The export of Ukrainian wheat, a product whose shortage threatens to cause famine in Africa and the Middle East, has resumed this Friday two weeks after the corridor was opened to export cereals from ports that had been blocked since the beginning of the Russian invasion in February.
The Belize-flagged Sormovskiy with a cargo of 3,050 tonnes of wheat left the Ukrainian port of Chornomorsk for Tekirdag in Turkey, the Turkish government announced.
Since the export route, agreed in July between Moscow and Kiev and mediated by Turkey and the United Nations, was opened on 1 August, fourteen cargo ships have left for Turkish, European and Asian ports.
So far, some 367,000 tonnes of maize, 56,000 tonnes of sunflower products and 11,000 tonnes of soybeans have left Ukraine, but only 3,050 tonnes of wheat.
The UN pushed for a deal to open the blockade of Ukrainian ports, triggered by the Russian invasion, warning of the risk of famine and political instability in many countries, especially in North Africa and the Middle East, which are heavily dependent on Russian and Ukrainian wheat.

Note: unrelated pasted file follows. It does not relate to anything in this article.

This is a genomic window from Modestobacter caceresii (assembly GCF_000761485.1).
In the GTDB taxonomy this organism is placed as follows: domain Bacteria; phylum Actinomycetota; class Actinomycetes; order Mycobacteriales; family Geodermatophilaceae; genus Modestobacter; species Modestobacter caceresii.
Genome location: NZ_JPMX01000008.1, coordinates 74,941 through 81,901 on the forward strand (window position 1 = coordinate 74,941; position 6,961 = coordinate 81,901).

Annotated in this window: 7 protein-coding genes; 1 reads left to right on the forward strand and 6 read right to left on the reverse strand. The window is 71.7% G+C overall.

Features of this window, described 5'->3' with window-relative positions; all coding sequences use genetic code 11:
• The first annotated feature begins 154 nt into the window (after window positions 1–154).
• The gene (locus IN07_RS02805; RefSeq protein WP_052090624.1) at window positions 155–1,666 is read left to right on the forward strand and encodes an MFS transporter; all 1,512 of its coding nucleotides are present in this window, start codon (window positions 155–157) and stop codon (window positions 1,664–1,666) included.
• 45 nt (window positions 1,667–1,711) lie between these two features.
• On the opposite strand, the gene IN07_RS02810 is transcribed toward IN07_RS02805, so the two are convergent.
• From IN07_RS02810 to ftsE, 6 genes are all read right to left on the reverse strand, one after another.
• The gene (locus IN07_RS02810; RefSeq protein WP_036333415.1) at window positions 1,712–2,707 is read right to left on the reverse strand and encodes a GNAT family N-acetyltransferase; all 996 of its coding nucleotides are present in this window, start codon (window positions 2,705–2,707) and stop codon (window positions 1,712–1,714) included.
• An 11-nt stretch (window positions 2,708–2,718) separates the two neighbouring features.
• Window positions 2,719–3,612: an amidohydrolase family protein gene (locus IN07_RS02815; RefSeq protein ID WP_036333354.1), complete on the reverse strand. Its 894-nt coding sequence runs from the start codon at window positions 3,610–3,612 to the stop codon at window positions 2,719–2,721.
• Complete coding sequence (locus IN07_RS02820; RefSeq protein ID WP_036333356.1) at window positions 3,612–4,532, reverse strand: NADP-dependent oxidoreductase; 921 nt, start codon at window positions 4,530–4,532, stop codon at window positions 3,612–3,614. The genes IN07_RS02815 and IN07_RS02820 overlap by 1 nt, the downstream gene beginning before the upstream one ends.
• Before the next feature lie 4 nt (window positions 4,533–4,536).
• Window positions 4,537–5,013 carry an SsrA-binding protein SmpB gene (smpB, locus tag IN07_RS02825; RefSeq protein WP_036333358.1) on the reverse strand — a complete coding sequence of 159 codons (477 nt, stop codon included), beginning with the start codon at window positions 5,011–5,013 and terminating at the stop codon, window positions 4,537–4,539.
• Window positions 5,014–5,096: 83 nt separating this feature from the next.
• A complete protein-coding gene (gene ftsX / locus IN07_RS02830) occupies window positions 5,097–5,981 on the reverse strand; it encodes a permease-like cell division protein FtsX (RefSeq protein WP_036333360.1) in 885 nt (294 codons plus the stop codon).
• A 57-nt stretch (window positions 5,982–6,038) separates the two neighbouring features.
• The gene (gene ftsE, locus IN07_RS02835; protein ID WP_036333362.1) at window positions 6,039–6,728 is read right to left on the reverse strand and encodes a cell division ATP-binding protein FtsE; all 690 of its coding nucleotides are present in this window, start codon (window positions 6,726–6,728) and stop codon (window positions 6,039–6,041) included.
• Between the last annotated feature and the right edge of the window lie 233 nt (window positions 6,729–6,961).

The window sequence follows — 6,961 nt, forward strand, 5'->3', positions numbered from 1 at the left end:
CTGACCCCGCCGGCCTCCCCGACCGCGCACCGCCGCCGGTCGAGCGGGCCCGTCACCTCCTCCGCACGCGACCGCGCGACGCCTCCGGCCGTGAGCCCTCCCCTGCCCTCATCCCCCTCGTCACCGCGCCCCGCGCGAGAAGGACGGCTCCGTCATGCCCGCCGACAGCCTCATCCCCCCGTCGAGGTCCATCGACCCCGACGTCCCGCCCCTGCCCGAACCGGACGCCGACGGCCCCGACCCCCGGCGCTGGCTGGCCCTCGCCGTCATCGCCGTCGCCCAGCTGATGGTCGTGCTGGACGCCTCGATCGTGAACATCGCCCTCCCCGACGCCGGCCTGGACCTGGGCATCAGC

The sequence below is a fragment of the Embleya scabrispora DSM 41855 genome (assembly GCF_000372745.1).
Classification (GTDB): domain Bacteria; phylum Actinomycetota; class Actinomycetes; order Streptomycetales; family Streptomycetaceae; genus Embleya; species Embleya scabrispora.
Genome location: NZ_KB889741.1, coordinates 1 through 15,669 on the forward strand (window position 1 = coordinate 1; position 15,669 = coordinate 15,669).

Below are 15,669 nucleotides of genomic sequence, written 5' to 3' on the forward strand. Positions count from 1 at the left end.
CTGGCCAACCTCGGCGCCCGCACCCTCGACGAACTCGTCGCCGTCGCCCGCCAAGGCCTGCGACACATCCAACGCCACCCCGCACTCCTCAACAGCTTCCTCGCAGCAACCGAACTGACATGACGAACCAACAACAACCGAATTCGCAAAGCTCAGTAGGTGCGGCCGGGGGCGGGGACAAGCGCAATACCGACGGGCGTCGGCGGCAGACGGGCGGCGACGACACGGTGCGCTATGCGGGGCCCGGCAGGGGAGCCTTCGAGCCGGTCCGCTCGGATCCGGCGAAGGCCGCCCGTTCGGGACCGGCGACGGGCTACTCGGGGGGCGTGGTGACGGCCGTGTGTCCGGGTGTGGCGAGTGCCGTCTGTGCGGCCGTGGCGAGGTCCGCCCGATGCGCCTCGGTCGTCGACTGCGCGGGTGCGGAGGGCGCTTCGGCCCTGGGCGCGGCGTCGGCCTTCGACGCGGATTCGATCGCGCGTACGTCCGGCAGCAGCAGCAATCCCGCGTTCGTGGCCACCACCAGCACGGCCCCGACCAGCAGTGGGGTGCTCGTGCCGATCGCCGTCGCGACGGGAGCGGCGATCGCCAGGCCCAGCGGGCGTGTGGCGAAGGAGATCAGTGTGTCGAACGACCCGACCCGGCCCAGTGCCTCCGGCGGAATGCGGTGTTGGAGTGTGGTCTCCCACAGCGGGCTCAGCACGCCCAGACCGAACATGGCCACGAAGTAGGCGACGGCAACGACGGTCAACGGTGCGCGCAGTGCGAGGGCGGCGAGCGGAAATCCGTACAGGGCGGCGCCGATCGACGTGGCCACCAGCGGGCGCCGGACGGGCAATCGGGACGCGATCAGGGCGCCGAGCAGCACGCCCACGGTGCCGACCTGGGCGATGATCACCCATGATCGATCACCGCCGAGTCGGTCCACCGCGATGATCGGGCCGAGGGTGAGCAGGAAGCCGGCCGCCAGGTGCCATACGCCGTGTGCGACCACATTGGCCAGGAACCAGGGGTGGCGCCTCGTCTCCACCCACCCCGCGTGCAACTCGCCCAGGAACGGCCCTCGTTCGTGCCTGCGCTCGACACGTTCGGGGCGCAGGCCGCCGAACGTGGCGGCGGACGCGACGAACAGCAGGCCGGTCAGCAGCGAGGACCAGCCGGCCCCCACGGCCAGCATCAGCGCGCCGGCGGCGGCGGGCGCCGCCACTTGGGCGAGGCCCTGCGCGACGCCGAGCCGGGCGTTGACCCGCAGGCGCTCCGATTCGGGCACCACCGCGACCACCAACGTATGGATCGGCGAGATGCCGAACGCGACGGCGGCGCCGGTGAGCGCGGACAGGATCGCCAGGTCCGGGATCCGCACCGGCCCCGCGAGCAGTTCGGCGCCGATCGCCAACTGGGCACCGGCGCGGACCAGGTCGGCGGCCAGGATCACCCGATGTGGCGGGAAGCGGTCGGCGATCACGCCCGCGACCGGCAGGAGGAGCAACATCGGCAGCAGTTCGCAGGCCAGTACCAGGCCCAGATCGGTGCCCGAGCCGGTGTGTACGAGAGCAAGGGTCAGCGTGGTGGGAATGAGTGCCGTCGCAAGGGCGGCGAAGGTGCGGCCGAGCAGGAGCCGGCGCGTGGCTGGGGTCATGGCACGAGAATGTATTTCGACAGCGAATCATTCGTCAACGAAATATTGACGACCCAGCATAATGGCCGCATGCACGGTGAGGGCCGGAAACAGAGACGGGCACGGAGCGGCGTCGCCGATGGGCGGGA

The Joint Coordination Centre (JCC) in Istanbul, set up to monitor compliance with the agreement, has explained that the small amount of wheat exported so far is due to the fact that many vessels loaded with maize were awaiting permission to leave, and that only when they leave will there be space on the docks to load other products.
Alongside the Sormovskiy, the cargo ship Star Laura, carrying 60,000 tonnes of maize and bound for Iran, departed the Ukrainian port of Yuzhny, the JCC said in a statement today.
A team of inspectors in Istanbul is checking the cargoes of all ships departing from and heading to Ukraine to certify that they are not carrying arms.
Earlier today, the JCC will inspect the Palau-flagged freighter Sara and the Vanuatu-flagged vessel Efe, both bound for Odessa, carrying liquids or oils.